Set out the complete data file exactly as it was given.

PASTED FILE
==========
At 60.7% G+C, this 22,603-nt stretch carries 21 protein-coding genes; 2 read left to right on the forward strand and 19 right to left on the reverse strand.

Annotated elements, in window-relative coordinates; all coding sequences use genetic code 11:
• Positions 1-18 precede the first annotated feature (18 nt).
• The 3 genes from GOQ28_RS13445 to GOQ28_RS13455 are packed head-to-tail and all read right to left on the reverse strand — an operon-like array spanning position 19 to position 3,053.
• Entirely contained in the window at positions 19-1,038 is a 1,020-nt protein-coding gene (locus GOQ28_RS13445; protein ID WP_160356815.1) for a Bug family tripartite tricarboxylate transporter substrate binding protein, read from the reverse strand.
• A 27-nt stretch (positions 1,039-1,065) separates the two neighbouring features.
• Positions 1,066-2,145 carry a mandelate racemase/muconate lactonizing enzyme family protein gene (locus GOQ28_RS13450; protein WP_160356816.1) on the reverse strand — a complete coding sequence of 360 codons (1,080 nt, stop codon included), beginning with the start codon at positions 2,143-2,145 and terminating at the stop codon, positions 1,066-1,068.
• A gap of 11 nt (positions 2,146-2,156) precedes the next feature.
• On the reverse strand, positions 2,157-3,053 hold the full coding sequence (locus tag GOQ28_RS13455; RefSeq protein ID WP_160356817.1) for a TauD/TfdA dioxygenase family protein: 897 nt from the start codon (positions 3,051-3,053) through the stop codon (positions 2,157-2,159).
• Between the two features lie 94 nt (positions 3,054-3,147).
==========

At 60.7% G+C, this 22,603-nt stretch carries 21 protein-coding genes; 2 read left to right on the forward strand and 19 right to left on the reverse strand.

Annotated elements, in window-relative coordinates; all coding sequences use genetic code 11:
• Positions 1-18 precede the first annotated feature (18 nt).
• The 3 genes from GOQ28_RS13445 to GOQ28_RS13455 are packed head-to-tail and all read right to left on the reverse strand — an operon-like array spanning position 19 to position 3,053.
• Entirely contained in the window at positions 19-1,038 is a 1,020-nt protein-coding gene (locus GOQ28_RS13445; protein ID WP_160356815.1) for a Bug family tripartite tricarboxylate transporter substrate binding protein, read from the reverse strand.
• A 27-nt stretch (positions 1,039-1,065) separates the two neighbouring features.
• Positions 1,066-2,145 carry a mandelate racemase/muconate lactonizing enzyme family protein gene (locus GOQ28_RS13450; protein WP_160356816.1) on the reverse strand — a complete coding sequence of 360 codons (1,080 nt, stop codon included), beginning with the start codon at positions 2,143-2,145 and terminating at the stop codon, positions 1,066-1,068.
• A gap of 11 nt (positions 2,146-2,156) precedes the next feature.
• On the reverse strand, positions 2,157-3,053 hold the full coding sequence (locus tag GOQ28_RS13455; RefSeq protein ID WP_160356817.1) for a TauD/TfdA dioxygenase family protein: 897 nt from the start codon (positions 3,051-3,053) through the stop codon (positions 2,157-2,159).
• Between the two features lie 94 nt (positions 3,054-3,147).